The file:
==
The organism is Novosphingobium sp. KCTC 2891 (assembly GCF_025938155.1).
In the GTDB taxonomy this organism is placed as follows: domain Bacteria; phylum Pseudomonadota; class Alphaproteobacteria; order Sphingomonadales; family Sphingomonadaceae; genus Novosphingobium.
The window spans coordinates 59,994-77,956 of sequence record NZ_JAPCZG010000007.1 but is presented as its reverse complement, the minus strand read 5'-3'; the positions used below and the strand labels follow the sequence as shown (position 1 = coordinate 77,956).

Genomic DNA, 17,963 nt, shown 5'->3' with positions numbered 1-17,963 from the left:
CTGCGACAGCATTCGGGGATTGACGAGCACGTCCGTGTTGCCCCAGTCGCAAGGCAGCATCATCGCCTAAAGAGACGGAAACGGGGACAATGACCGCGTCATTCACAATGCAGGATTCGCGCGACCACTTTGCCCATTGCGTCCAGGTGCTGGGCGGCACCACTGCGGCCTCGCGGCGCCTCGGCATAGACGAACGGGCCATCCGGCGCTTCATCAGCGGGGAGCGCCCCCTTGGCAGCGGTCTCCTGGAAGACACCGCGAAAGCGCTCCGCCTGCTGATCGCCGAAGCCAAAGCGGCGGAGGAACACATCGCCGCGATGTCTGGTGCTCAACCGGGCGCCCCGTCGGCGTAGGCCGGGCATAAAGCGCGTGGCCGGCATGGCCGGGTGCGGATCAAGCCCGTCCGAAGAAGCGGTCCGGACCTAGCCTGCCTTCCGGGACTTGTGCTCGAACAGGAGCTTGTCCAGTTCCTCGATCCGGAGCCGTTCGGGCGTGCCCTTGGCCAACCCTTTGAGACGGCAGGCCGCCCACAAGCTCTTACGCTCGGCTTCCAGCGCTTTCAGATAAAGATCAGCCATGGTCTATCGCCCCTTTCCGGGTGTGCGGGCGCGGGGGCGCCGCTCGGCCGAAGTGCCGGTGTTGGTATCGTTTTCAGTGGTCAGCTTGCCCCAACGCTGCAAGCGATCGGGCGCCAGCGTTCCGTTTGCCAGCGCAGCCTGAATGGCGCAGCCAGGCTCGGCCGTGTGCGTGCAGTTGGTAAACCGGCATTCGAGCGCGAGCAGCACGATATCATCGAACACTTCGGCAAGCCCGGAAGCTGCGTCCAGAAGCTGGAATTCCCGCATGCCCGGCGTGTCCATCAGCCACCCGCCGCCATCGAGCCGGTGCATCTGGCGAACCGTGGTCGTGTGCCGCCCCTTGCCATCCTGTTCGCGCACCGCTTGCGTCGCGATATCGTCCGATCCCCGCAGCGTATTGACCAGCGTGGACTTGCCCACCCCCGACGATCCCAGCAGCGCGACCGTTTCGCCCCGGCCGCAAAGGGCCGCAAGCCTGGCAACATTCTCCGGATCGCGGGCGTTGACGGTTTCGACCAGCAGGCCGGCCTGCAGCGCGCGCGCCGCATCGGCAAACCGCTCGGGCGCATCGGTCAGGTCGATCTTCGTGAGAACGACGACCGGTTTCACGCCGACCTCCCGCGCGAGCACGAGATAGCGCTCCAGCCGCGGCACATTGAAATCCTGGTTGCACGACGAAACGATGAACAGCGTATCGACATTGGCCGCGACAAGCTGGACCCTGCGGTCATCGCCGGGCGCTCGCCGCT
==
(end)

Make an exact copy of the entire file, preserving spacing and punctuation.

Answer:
The organism is Novosphingobium sp. KCTC 2891 (assembly GCF_025938155.1).
In the GTDB taxonomy this organism is placed as follows: domain Bacteria; phylum Pseudomonadota; class Alphaproteobacteria; order Sphingomonadales; family Sphingomonadaceae; genus Novosphingobium.
The window spans coordinates 59,994-77,956 of sequence record NZ_JAPCZG010000007.1 but is presented as its reverse complement, the minus strand read 5'-3'; the positions used below and the strand labels follow the sequence as shown (position 1 = coordinate 77,956).

Genomic DNA, 17,963 nt, shown 5'->3' with positions numbered 1-17,963 from the left:
CTGCGACAGCATTCGGGGATTGACGAGCACGTCCGTGTTGCCCCAGTCGCAAGGCAGCATCATCGCCTAAAGAGACGGAAACGGGGACAATGACCGCGTCATTCACAATGCAGGATTCGCGCGACCACTTTGCCCATTGCGTCCAGGTGCTGGGCGGCACCACTGCGGCCTCGCGGCGCCTCGGCATAGACGAACGGGCCATCCGGCGCTTCATCAGCGGGGAGCGCCCCCTTGGCAGCGGTCTCCTGGAAGACACCGCGAAAGCGCTCCGCCTGCTGATCGCCGAAGCCAAAGCGGCGGAGGAACACATCGCCGCGATGTCTGGTGCTCAACCGGGCGCCCCGTCGGCGTAGGCCGGGCATAAAGCGCGTGGCCGGCATGGCCGGGTGCGGATCAAGCCCGTCCGAAGAAGCGGTCCGGACCTAGCCTGCCTTCCGGGACTTGTGCTCGAACAGGAGCTTGTCCAGTTCCTCGATCCGGAGCCGTTCGGGCGTGCCCTTGGCCAACCCTTTGAGACGGCAGGCCGCCCACAAGCTCTTACGCTCGGCTTCCAGCGCTTTCAGATAAAGATCAGCCATGGTCTATCGCCCCTTTCCGGGTGTGCGGGCGCGGGGGCGCCGCTCGGCCGAAGTGCCGGTGTTGGTATCGTTTTCAGTGGTCAGCTTGCCCCAACGCTGCAAGCGATCGGGCGCCAGCGTTCCGTTTGCCAGCGCAGCCTGAATGGCGCAGCCAGGCTCGGCCGTGTGCGTGCAGTTGGTAAACCGGCATTCGAGCGCGAGCAGCACGATATCATCGAACACTTCGGCAAGCCCGGAAGCTGCGTCCAGAAGCTGGAATTCCCGCATGCCCGGCGTGTCCATCAGCCACCCGCCGCCATCGAGCCGGTGCATCTGGCGAACCGTGGTCGTGTGCCGCCCCTTGCCATCCTGTTCGCGCACCGCTTGCGTCGCGATATCGTCCGATCCCCGCAGCGTATTGACCAGCGTGGACTTGCCCACCCCCGACGATCCCAGCAGCGCGACCGTTTCGCCCCGGCCGCAAAGGGCCGCAAGCCTGGCAACATTCTCCGGATCGCGGGCGTTGACGGTTTCGACCAGCAGGCCGGCCTGCAGCGCGCGCGCCGCATCGGCAAACCGCTCGGGCGCATCGGTCAGGTCGATCTTCGTGAGAACGACGACCGGTTTCACGCCGACCTCCCGCGCGAGCACGAGATAGCGCTCCAGCCGCGGCACATTGAAATCCTGGTTGCACGACGAAACGATGAACAGCGTATCGACATTGGCCGCGACAAGCTGGACCCTGCGGTCATCGCCGGGCGCTCGCCGCT